As an aside, if The Heel of Achilles had been a regular detective story, the murder would have come very close to being an impossible crime, with a single track of footprints leading from the victim's cottage to the tracks, had it not been for "the long grass verge that edged the track."

The second part of the story, "Cherchez L'Homme," brings Dr. Manson to the scene of the crime and laboriously begins to poke holes in, what seemed to be, a relatively watertight scheme. Dr. Manson patiently explains every step of his investigation and reasoning, but, to do this properly, the local police officers had to be little denser than usual ("very trustworthy, you know, but no thinker").

However, the payoff is that you get to see a painstaking destruction of a carefully laid plan with apparently nothing linking the victim with his killer. A beautiful combination logical reasoning and forensic detective work. On top of that, Dr. Manson tells the story of two locked room murders, over the course of his investigation, as a basic exercises in logic and gives the story of Maria Lee, a.k.a. Black Maria, as the origin of the police van's name – a claim that has since been disputed by the internet. Still, it was a fun little story and coming across these shreds of arcane history and knowledge is always a bonus you get from these vintage detective novels.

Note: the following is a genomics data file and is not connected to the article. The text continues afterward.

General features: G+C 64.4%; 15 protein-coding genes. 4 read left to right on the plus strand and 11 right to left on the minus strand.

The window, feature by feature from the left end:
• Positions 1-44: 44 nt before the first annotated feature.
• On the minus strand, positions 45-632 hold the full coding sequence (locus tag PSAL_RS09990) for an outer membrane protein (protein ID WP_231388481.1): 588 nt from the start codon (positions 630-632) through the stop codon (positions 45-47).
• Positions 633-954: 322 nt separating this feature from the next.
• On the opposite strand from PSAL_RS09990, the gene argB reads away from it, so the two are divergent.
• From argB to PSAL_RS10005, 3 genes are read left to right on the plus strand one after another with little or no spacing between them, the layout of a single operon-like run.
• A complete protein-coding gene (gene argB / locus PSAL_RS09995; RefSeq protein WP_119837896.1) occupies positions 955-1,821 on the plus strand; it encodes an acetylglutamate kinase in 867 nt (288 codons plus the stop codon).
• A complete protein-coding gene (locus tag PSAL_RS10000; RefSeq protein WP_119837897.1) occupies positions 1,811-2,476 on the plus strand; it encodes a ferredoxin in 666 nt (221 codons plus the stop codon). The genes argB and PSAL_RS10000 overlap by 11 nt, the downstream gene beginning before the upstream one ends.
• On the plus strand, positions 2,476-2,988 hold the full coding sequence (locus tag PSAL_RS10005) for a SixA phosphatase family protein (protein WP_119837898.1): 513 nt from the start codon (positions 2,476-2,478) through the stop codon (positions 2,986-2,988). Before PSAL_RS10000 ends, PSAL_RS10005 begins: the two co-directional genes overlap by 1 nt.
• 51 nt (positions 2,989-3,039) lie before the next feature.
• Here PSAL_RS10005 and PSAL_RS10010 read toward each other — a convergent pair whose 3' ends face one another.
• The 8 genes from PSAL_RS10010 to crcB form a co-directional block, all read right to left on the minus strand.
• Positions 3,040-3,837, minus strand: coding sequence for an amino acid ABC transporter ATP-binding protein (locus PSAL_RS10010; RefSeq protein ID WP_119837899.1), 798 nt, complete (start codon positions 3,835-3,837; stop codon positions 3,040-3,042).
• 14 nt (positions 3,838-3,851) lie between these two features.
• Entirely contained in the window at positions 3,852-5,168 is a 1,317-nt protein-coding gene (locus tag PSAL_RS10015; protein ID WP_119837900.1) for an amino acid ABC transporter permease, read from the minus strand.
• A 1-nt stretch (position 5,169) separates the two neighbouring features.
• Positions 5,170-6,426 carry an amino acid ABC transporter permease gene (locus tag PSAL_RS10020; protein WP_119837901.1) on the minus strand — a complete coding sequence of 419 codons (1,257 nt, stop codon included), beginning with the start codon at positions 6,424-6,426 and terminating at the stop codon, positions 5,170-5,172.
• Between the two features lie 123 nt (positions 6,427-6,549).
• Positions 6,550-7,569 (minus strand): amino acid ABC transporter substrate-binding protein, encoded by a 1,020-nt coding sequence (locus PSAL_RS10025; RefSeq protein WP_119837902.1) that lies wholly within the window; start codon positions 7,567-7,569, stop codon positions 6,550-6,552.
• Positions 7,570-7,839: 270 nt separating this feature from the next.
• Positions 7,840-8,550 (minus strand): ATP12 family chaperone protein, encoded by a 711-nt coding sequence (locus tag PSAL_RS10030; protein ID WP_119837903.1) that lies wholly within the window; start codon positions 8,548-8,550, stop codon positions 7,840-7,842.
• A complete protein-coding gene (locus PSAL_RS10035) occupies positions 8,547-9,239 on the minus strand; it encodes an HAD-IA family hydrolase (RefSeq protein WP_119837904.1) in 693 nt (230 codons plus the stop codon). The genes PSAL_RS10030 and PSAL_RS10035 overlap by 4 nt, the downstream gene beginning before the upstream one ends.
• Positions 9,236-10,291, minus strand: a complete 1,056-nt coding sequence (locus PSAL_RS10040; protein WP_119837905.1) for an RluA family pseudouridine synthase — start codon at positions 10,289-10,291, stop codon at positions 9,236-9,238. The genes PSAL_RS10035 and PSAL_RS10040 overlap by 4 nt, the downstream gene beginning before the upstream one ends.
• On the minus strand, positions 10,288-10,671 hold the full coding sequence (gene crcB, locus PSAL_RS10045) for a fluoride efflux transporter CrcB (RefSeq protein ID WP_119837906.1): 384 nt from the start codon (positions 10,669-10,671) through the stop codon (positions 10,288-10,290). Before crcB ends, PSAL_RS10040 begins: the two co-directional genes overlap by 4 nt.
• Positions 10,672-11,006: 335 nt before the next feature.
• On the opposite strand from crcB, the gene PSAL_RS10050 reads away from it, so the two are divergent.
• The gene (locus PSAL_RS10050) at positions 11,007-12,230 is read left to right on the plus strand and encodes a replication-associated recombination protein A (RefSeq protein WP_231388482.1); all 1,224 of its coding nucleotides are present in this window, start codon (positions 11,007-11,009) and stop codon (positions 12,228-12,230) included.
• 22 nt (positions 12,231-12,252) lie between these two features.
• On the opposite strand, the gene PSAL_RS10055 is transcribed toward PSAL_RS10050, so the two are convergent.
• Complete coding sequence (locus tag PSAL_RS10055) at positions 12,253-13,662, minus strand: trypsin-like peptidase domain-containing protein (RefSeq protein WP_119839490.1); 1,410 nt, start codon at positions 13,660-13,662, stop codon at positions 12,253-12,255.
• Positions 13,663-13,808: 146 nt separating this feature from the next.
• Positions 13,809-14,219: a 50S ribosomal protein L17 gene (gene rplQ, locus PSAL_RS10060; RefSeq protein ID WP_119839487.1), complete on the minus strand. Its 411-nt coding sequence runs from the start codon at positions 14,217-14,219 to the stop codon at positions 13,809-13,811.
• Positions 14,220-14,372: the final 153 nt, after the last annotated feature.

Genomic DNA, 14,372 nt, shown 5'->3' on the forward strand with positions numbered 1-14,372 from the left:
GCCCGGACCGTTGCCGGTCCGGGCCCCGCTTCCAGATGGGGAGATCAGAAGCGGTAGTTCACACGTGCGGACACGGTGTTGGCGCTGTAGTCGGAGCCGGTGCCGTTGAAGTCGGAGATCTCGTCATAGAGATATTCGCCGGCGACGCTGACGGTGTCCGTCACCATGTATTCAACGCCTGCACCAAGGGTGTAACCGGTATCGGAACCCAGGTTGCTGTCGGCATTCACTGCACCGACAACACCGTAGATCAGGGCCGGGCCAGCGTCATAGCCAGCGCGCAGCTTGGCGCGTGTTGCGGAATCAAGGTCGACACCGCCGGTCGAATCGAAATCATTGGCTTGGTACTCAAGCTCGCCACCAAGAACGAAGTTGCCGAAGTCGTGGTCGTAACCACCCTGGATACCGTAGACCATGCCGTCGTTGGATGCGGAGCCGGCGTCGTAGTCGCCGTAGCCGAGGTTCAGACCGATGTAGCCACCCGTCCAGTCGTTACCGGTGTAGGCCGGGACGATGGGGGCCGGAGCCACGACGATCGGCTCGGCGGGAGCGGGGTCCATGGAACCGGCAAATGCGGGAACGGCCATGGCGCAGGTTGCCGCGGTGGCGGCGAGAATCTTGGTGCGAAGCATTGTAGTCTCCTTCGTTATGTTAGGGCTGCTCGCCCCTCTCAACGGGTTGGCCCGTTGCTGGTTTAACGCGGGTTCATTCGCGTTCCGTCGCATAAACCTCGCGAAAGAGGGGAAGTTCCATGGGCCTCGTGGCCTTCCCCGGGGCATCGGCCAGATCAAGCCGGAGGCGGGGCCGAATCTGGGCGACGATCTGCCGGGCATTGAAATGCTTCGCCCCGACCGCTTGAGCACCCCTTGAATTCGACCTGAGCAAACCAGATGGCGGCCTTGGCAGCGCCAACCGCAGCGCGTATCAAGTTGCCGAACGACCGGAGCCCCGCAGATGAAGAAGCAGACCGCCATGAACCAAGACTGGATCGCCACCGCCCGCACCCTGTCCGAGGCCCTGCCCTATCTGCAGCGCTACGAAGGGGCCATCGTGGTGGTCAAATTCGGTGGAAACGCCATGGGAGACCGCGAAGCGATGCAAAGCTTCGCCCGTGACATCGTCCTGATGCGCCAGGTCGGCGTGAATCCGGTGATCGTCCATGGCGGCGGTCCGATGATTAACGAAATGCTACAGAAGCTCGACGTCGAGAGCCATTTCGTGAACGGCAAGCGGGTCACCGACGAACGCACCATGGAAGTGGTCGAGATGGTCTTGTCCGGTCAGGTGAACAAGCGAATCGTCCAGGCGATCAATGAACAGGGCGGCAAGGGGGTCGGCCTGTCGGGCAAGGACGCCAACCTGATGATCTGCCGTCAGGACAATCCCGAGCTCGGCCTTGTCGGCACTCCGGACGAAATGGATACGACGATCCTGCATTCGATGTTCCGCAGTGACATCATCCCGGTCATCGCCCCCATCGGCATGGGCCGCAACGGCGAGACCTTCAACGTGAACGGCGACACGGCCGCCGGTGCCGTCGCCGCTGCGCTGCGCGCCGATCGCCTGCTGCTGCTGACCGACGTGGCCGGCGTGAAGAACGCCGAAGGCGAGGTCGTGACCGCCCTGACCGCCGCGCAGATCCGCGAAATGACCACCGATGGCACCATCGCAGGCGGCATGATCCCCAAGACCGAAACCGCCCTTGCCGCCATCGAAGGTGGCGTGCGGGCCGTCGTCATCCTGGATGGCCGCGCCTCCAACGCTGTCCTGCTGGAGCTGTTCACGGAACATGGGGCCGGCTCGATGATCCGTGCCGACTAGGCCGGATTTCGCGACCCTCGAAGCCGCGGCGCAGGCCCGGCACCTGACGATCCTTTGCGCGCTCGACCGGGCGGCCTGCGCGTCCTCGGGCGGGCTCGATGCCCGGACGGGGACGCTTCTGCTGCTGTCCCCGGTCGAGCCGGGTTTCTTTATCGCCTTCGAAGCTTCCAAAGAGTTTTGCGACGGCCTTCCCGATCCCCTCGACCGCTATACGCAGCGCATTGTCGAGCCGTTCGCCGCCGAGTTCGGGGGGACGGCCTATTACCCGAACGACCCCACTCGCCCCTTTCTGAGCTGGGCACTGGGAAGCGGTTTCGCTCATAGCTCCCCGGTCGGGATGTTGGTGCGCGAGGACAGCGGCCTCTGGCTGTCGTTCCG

Slowly, but surely, Dr. Manson proves the accident was murder and treads closer to the murderer with every passing chapter, which made realize that a truly scientific mystery novel is playing the detective story in god mode. Where the more intuitive or workman-like sleuths have to interpret nebulous clues or pick apart alibis, the scientific investigator can pick up the trail of nameless, faceless killer by studying cigar ash, dust and small fibers. It's almost unfair to the hardworking, sympathetic murderer and even Dr. Manson says at the end of the story that he never "concluded a case with less satisfaction." An ending painfully showing that justice and restoration of order isn't always what it's made out to be.

The Heel of Achilles is a well written and carefully plotted inverted detective novel with the first half focusing on the personal side of the murder and the second half presenting the impersonal examination of the crime, in which Dr. Manson demonstrates that every contact leaves a trace – wringing the truth from the physical evidence the murderer so cleverly tried to alter or destroy. More importantly, the hardest thing to do with an inverted mystery is to keep the reader interested when they already know all of the answers. I believe the Radfords succeeded here by making it a challenge to the reader, of sorts, by serving their readers with a seemingly airtight murder plot and than pointing out the holes. So easily one of the most meticulously plotted inverted detective stories, right up there with John Russell Fearn's Pattern of Murder (2006), and comes highly recommended!